Korea donates more AstraZeneca vaccines to Vietnam
Korea donated another 290,000 doses of the AstraZeneca vaccine to Vietnam, the Foreign Ministry announced Thursday.
“Korea decided to assist Vietnam’s efforts to fight the pandemic by sending around 290,000 doses of the AstraZeneca vaccine,” the ministry said in its statement. “We hope that this vaccine assistance helps in the worldwide effort to fight the pandemic and also contributes to Korea-Vietnam ties.”
The vaccines sent to Vietnam Wednesday, which arrived Thursday, were donations, with no string attached. The Korean government has swapped vaccines with Britain, Israel and Romania, meaning that the vaccines were sent by one country and will later be reciprocated by the receiving country.
The donation followed a declaration by representatives at the G20 summit in Rome, including Moon, to vaccinate 70 percent of the world’s population by the middle of next year. They emphasized that only 3 percent of the population in developing countries have received at least one shot of a vaccine, compared to 70 percent of the population in developed countries.
“Korea will continue to contribute toward solving the vaccine shortages around the world, in both bilateral or multilateral formats,” a Foreign Ministry official told the Korea JoongAng Daily on Thursday.
This was not the first time for Korea to donate vaccines, be it to Vietnam or other countries.
Korea sent 1.1 million doses to Vietnam and 470,000 doses to Thailand on Oct. 12, the first time that Korea donated vaccines abroad, and then sent 1 million doses to Iran on Oct. 25. All donations were AstraZeneca vaccines.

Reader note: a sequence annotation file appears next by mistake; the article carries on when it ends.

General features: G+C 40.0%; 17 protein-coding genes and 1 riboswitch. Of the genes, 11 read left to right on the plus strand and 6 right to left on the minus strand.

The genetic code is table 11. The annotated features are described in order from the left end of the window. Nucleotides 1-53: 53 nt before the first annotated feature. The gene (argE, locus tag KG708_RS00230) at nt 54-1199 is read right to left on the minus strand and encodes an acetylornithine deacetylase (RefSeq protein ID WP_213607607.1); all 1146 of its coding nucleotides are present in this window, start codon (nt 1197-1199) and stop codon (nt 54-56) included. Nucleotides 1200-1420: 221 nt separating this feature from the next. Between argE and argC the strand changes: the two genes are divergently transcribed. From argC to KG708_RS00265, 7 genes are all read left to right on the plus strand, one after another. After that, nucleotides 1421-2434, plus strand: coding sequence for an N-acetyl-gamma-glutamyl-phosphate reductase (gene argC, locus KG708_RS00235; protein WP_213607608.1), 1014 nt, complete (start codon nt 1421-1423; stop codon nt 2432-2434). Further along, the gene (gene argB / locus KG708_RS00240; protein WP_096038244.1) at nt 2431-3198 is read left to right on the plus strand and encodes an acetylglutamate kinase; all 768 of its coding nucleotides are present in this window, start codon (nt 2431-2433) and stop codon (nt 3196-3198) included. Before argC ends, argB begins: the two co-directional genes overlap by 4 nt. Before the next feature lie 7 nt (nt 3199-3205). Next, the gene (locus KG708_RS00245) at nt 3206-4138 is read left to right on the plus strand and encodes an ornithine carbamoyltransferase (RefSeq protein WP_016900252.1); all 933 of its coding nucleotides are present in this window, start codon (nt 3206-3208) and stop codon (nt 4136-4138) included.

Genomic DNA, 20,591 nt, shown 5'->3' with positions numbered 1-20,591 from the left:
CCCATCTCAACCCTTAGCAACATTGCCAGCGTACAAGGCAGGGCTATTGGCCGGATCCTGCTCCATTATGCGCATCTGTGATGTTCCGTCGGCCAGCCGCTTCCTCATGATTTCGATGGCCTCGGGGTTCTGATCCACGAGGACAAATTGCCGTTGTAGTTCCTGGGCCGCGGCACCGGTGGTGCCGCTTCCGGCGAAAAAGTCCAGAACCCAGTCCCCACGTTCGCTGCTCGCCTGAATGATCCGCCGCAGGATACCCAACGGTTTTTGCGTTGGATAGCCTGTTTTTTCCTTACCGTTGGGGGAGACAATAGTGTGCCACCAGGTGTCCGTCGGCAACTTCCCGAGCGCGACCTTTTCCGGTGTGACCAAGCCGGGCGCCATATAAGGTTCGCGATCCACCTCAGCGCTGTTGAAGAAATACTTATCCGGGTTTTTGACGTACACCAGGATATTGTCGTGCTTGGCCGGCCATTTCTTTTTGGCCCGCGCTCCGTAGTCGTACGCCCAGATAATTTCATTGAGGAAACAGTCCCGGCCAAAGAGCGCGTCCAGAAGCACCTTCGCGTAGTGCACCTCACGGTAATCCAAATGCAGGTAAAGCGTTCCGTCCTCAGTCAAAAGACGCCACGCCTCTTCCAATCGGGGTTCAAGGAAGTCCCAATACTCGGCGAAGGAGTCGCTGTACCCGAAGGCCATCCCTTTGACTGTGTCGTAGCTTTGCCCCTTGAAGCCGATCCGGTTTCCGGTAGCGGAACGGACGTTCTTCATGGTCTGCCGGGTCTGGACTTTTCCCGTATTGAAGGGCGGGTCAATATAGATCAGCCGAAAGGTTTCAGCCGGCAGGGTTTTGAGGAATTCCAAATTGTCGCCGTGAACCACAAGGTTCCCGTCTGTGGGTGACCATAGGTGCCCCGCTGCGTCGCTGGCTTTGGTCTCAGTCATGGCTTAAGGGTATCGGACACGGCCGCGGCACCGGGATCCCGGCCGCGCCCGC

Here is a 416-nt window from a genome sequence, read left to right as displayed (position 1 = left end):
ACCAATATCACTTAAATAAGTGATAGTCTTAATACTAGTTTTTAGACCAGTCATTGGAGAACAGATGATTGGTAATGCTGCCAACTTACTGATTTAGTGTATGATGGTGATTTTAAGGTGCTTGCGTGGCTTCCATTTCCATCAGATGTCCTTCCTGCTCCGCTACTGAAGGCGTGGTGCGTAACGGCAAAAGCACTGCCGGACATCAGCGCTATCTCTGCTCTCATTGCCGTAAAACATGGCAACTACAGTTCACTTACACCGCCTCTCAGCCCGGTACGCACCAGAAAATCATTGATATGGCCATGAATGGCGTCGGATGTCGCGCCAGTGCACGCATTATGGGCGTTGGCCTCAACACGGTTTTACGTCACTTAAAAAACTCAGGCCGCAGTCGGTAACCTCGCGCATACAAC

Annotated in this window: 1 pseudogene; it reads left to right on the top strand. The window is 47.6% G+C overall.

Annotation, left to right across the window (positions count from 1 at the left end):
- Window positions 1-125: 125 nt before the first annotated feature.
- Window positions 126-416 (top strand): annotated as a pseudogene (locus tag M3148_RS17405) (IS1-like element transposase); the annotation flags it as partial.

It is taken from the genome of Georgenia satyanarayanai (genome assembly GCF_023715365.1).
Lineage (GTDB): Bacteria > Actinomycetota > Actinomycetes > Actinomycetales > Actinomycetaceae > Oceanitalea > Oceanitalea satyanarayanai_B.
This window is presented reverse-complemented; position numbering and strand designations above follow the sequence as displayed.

“There are currently no government vaccination programs that focus particularly on AstraZeneca vaccines, so we took that into consideration when deciding which vaccines to donate,” said another Foreign Ministry official. “We also took into consideration the expiration dates of the vaccines at hand.”
The AstraZeneca vaccines were the first to arrive in Korea when the country began vaccinating its population in February, the first recipients being patients and medical staff at long-term convalescent hospitals and nursing homes for the elderly.
The jabs sent to Vietnam last month were due to expire in December. The ministry said that the additional doses sent to Vietnam on Wednesday were set to expire “sometime after December.”
As of Thursday, around a quarter of Vietnam’s population has been completely vaccinated and nearly 60 percent has been given at least one shot.
In Korea, around three quarters of the population have been completely vaccinated, and nearly 80 percent have been given at least one shot as of Thursday. The country is currently vaccinating its youth aged 12 to 17, all with Pfizer vaccines.
Korean companies have also donated to Vietnamese government funds created to help the country buy vaccines. Korea’s Samsung Electronics, one of the largest international investors in Vietnam, employs around 110,000 people in the country. Samsung and SK Group are a few in a group of Korean companies that donated at least $3 million to Vietnam in June.
BY ESTHER CHUNG [email@example.com]